Friday, April 13, 2012

Brewing Sake: Release the Toji Within

You probably know someone who makes their own wine or beer, and might even have tasted some of what they have produced. But did you know that some people brew their own Sake? This is still a niche, home brewing endeavor but as the popularity of Sake continues to grow, there will likely be an increased movement  for home brewing Sake as well. Though you can find numerous books on making your own wine and beer, information about home brewing Sake is much more limited, generally only found on some websites or out of print books. Until now.

Brewing Sake: Release The Toji Within, written by William G. Auld (CreateSpace, March 2012, $19.95), is one of the only books in English, and maybe the only one currently in print, that explains how to brew your own Sake. It is a trade paperback of 218 pages, divided into about 25 chapters. Auld, who lives in Portland, Oregon, also runs an informative website, Home Brew Sake, which he started in August 2009. His goal is to provide anyone the information they need to brew their own Sake.

Unfortunately, there is a paucity of Sake books and I am always pleased to find a new one being published. Brewing Sake is a more technical guide, not really for the casual reader, with the intent of providing detailed instructions and explanations for how to brew Sake at home. It begins with a list and description of the equipment you will need for brewing, and then moves to a detailed, step by step procedure for brewing. If you follow these directions, you should be able to make a good Sake, even without fully understanding all of the reasons for each step.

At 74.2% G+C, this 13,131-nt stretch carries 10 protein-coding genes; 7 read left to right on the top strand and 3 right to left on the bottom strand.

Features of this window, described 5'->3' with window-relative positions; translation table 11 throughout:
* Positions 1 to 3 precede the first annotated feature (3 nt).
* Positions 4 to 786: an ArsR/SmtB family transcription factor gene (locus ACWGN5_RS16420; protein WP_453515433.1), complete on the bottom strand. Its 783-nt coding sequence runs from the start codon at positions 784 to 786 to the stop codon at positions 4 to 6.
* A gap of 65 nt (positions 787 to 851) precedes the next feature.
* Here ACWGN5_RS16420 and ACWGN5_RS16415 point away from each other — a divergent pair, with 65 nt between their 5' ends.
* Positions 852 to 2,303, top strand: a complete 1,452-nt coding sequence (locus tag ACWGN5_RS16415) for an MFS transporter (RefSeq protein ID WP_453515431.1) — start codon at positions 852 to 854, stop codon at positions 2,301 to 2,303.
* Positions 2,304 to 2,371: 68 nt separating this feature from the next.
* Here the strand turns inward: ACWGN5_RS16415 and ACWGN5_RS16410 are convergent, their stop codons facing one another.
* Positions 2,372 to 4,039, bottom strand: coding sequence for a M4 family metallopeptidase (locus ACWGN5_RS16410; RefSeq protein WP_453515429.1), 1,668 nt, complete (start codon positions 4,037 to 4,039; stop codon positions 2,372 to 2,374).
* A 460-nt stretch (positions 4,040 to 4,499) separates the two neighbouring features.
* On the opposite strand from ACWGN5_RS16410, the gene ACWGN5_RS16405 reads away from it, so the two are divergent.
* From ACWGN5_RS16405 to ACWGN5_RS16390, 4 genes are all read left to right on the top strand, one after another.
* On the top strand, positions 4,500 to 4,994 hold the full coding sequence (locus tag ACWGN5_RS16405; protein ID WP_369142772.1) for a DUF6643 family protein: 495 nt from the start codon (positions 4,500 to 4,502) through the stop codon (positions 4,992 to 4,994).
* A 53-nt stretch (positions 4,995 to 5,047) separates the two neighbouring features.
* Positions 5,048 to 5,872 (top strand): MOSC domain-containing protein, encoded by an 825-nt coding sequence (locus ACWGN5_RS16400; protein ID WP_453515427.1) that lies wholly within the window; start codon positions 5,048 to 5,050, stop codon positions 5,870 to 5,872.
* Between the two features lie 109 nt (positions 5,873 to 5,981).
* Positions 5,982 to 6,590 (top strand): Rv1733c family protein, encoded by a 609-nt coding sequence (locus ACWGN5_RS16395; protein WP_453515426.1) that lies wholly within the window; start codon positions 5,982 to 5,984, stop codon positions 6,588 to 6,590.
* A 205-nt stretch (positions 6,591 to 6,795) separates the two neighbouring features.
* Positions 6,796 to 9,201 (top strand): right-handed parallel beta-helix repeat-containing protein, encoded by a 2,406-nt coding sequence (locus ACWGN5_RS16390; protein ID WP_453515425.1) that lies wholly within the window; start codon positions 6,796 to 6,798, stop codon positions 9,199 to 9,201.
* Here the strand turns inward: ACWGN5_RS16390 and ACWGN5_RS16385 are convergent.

The subsequent chapters then go into much greater details on the ingredients, procedures, chemistry and science behind Sake brewing. For example, you will find a brief history of rice growing, not only in Japan but also in the U.S. and Australia. There is a large section on moto, yeast starter, production with information and procedures for five different systems. You will find multiple comparisons between commercial brewing and home brewing, indicating changes that the home brewer likely may have to make. Chemistry lessons play a part, and some of the information can get very technical.

Despite its technical sections, the writing seems very clear and following the instructions seems easy enough. There are also numerous photos and charts to help to help you better comprehend the material. You will also find an informative glossary at the end of the book. The Sake information appears very accurate, and includes some information that you might not find in many other Sake books.

The key audience for this manual is anyone who is interested in brewing their own Sake. For such individuals, this will be an invaluable reference book. I would also recommend picking up a more general book about the basics of Sake, to better understand this intriguing and delicious beverage. A home wine maker or beer brewer who wants to expand their repertoire should definitely consider buying this book too. A Sake lover would also be interested in this book, even if they don't want to brew their own, as they would acquire a deeper understanding of the brewing process.

This may be a niche book but it is one which was needed and I am also glad to see another book which further love and understanding for Sake. Kanpai to William!

1 comment:

Todd - VT Wine Media said...

Domo Arigato Rich San!
This is definitely going on my late summer reading list so that I can be prepared to brew in the early winter, once the cellar is cooler.